Analysing the English Collections at the Pitt Rivers Museum

Mount Caburn and Ranscombe Camp, September-October 1877, July 1878

Alison Petch,
Researcher 'The Other Within' project

This hillfort is sited on the South Downs, overlooking Lewes, in East Sussex. Bowden considers it to be Pitt Rivers' best-known early excavation. [Bowden, 1991: 85] A number of pits inside the hillfort were dug and Pitt Rivers considered their use for grain storage. He also explored the ramparts of Ranscombe Camp, close by. This was the first site that Pitt Rivers published a Relic Table, which was 'a tabulated record of every feature excavated, giving the date of excavation, artefacts recovered and dimensions', Bowden considers these tables to be the 'pinnacle of the General's 'scientific' recording techniques'. [Bowden, 1991: 85] He carried out this excavation with between three and five workmen over two short seasons.

Thompson [1977: 55] remarks that Mount Caburn is a steeper hill than Cissbury, so that the centre of the camp is a domed hill top. During his excavations Pitt Rivers unearthed small pits about 3 feet in diameter and 2 to 5 feet deep were revealed. These have been described as 'storage pits', Pitt Rivers concluded that they were not graves or habitations but was not clear what their purpose was. He found evidence for the use of timber in the defences, postholes at the front of the inner rampart and other timber remains on the outer rampart. He found British coins which gave firm dates for the occupancy of the camp, as well as slingstones, spindle whorls and weaving combs. There were also iron artefacts. Pitt Rivers presented his findings to the Society of Antiquaries on 20 June 1878.

According to Thompson, because of his findings at Mount Caburn, Pitt Rivers added a new technique to his archaeological roster:

the extension of the section back into the interior of the hillfort had revealed the characteristic Iron Age pits, and from this of course had arisen the idea of baring large areas of chalk. Sections and baring the chalk were, then, his two main procedures, both of course fairly easily done with paid labourers. The removal of top-soil was a rather crude processs in an area that was not divided up into a grid and the whole operation carried out with pick and shovel lacked refinement. [Thompson, 1977: 117]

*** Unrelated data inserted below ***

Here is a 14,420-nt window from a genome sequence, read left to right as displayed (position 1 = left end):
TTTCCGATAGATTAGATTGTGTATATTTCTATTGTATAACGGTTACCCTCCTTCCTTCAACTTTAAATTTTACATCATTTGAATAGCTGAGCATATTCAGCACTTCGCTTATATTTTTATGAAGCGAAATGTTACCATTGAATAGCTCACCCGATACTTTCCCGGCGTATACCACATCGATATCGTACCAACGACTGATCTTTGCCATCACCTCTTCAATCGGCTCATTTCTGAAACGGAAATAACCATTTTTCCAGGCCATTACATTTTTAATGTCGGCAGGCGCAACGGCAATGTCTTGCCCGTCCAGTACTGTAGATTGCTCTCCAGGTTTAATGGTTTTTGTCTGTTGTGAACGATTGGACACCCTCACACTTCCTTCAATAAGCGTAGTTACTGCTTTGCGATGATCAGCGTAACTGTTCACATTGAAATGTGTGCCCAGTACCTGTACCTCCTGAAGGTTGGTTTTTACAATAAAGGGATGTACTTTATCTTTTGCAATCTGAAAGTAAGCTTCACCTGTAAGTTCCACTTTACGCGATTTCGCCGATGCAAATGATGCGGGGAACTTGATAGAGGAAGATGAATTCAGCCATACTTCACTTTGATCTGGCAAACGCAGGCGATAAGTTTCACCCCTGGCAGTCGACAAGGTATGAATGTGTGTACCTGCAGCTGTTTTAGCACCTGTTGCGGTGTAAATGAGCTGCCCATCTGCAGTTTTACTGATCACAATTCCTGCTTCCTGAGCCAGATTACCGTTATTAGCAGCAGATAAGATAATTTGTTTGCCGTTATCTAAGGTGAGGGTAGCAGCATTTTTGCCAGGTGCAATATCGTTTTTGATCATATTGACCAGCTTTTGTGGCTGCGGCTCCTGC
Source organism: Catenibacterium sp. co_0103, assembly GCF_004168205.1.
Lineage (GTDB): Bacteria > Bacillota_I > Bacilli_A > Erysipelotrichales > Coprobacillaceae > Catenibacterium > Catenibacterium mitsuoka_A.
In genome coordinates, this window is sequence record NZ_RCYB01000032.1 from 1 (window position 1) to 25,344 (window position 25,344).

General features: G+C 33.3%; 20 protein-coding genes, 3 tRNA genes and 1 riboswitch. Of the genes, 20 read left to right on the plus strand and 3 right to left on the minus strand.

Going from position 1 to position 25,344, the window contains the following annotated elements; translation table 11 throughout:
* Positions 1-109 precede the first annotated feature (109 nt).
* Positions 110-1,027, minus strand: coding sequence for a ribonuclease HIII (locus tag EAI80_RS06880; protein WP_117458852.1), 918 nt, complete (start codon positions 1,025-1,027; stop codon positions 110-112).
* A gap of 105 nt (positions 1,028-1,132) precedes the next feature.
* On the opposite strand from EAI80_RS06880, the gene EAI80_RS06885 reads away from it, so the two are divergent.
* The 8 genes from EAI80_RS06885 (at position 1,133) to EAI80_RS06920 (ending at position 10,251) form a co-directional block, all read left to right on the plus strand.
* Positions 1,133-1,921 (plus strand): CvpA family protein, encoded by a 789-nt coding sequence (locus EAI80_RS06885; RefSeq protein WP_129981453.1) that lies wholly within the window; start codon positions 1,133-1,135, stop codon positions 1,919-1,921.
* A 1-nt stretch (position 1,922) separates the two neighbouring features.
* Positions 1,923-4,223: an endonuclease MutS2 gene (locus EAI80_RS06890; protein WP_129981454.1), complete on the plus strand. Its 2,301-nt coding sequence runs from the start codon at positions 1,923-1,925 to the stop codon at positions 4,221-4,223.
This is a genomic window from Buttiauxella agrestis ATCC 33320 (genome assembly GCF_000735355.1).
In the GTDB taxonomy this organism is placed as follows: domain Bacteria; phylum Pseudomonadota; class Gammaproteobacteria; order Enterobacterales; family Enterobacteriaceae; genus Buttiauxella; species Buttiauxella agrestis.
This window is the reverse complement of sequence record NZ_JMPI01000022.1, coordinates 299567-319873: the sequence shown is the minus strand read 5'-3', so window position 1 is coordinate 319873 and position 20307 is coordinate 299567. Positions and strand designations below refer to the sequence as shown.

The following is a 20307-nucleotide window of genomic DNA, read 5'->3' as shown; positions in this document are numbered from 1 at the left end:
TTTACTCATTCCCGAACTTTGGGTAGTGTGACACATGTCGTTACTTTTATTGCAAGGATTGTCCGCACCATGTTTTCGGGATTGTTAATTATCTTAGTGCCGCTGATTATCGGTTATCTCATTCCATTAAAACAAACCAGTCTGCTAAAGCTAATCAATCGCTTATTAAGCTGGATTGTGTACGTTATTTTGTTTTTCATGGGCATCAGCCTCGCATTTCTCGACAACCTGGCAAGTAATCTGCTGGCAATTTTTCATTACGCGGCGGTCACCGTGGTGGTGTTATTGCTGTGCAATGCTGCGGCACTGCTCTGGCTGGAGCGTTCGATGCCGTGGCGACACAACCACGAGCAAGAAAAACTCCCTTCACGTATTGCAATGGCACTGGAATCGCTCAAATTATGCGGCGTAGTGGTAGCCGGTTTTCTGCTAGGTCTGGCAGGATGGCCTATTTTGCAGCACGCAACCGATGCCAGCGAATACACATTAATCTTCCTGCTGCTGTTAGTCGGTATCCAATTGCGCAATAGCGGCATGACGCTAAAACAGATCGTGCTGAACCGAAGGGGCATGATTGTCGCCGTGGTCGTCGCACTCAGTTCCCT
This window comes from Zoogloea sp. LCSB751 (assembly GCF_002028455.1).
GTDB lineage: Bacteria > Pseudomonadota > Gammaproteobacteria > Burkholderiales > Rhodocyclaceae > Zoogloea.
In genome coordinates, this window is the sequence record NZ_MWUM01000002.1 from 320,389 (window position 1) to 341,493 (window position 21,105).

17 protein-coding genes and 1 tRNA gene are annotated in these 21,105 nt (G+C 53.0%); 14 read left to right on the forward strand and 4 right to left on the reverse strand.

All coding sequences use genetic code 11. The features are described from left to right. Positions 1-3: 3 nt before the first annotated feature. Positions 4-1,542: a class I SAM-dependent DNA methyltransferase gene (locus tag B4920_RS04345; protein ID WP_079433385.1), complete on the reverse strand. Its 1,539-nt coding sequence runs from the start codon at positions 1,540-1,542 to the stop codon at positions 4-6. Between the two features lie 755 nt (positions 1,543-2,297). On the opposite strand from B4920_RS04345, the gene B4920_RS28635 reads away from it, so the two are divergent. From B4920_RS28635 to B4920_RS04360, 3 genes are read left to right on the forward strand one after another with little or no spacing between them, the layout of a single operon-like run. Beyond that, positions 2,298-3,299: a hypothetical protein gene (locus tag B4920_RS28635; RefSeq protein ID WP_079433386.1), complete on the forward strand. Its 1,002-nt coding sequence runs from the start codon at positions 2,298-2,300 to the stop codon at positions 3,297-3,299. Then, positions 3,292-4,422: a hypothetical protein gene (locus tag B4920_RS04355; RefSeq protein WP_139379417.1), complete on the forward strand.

Bowden also criticises Pitt Rivers' technique on this site. [1991: 85]

Ranscombe Camp is described as a 'bank and ditch that runs along the south and east edges of a rise to the west on the same spur' as Mount Caburn. [http://www2.prestel.co.uk/aspen/sussex/caburn.html] At Ranscombe Pitt Rivers found Roman pottery in the upper level of the ditch but he concluded that the camp itself was earlier than Mount Caburn. [Thompson, 1977: 55]

Artefacts from Mount Caburn and Ranscombe

The largest number of artefacts personally excavated by Pitt Rivers in the founding collection are from Mount Caburn.

Find out more about the artefacts from Mount Caburn and Ranscombe in the Pitt Rivers Museum

Further reading

Bowden, M. 1984 [reprinted 1990] General Pitt Rivers the father of scientific archaeology Salisbury and South Wiltshire Museum
Bowden, M. 1991. Pitt Rivers - The life and archaeological work of Lt. General Augustus Henry Lane Fox Pitt Rivers DCL FRS FSA. Cambridge University Press, Cambridge, UK.
[Pitt Rivers] Lane Fox, A. 1869 'An examination into the character and probable origin of the hill forts of Sussex' Archaeologia 42 pp 53-76
Pitt Rivers] Lane Fox, A. 1881 'Excavations at Mount Caburn camp, near Lewes, conducted in 1877 and 1878' Archaeologia 46 pp 423-95
Thompson, M.W. 1976 Catalogue of the correspondence and papers of Augustus Henry Lane Fox Pitt -Rivers (1827-1900) Royal Commission on Historical MSS List 76/75
Thompson, M.W. 1977. General Pitt Rivers: Evolution and Archaeology in the Nineteenth Century. Moonraker Press, Bradford-on-Avon UK